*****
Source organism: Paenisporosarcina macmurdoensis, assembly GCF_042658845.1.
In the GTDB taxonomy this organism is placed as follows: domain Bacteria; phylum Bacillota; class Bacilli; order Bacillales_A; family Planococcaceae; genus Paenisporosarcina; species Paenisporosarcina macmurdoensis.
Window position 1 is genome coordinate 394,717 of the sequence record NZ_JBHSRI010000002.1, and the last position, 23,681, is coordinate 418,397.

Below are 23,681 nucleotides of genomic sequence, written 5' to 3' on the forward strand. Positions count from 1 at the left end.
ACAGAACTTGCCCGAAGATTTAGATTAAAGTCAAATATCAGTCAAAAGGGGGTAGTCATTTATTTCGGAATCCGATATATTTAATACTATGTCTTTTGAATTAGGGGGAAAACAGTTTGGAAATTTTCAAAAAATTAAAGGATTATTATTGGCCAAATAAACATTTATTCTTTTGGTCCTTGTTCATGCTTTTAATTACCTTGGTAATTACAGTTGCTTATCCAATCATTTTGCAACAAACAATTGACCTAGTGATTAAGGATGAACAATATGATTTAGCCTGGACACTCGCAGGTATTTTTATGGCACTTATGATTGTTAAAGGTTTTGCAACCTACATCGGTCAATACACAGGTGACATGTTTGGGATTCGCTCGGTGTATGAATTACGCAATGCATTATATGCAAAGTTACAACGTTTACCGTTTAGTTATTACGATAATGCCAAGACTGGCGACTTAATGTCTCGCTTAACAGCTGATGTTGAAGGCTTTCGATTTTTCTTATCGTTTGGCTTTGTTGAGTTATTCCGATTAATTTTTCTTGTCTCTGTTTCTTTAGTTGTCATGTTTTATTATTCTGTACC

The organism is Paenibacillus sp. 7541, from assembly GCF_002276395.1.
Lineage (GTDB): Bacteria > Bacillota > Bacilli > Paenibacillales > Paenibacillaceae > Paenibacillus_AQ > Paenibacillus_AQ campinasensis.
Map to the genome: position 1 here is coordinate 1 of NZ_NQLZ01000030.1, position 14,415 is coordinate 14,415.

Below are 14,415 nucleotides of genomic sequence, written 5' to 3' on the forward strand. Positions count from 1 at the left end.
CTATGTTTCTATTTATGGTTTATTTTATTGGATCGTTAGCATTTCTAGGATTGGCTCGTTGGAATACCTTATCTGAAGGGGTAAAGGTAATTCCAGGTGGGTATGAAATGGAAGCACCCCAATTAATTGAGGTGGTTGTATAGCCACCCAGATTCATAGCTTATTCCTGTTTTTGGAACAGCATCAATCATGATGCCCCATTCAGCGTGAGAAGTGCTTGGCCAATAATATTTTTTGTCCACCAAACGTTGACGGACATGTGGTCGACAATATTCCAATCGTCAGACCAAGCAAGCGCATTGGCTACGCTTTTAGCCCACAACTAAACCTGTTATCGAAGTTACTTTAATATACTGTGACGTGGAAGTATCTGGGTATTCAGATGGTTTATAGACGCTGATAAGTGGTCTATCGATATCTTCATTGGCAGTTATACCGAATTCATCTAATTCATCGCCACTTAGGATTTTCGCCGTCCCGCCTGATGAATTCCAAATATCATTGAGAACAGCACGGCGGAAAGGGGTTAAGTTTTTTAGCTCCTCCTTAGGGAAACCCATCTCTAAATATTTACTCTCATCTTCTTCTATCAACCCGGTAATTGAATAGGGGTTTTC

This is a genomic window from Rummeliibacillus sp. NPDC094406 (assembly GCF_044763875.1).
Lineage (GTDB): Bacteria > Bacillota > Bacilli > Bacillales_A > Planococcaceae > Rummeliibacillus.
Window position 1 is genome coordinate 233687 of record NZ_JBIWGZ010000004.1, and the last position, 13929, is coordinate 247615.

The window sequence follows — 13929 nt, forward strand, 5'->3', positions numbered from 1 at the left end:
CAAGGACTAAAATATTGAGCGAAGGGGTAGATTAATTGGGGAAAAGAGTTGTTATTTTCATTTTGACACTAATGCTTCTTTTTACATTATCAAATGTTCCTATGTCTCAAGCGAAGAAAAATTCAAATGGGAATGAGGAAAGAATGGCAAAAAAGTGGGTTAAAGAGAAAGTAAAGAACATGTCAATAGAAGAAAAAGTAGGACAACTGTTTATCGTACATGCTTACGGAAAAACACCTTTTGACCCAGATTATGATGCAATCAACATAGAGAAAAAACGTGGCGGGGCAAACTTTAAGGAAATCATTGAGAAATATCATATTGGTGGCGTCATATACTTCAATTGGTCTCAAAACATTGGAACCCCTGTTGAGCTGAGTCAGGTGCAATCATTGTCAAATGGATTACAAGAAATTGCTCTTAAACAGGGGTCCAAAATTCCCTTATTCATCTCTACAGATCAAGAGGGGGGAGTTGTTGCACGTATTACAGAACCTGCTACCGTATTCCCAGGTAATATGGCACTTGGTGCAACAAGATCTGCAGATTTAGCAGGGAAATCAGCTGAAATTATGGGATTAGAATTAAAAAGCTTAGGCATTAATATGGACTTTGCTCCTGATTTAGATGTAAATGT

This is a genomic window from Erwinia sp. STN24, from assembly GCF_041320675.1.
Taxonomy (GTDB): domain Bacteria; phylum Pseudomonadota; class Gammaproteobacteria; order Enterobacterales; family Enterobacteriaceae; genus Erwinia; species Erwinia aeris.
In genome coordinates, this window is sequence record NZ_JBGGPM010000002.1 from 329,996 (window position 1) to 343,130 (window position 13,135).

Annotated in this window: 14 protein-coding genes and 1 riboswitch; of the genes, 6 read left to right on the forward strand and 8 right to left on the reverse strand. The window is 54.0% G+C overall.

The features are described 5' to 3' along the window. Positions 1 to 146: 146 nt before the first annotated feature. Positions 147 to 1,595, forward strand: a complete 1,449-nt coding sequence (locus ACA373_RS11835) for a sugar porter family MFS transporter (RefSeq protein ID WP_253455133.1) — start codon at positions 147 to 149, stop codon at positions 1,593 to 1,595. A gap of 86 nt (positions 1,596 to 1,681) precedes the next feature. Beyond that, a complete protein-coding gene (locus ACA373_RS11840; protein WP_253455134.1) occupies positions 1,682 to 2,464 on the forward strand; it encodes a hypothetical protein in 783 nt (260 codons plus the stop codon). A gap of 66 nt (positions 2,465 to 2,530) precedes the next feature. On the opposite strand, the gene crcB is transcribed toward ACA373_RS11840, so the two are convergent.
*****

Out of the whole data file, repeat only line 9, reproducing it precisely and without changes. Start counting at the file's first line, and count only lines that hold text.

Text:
Below are 14,415 nucleotides of genomic sequence, written 5' to 3' on the forward strand. Positions count from 1 at the left end.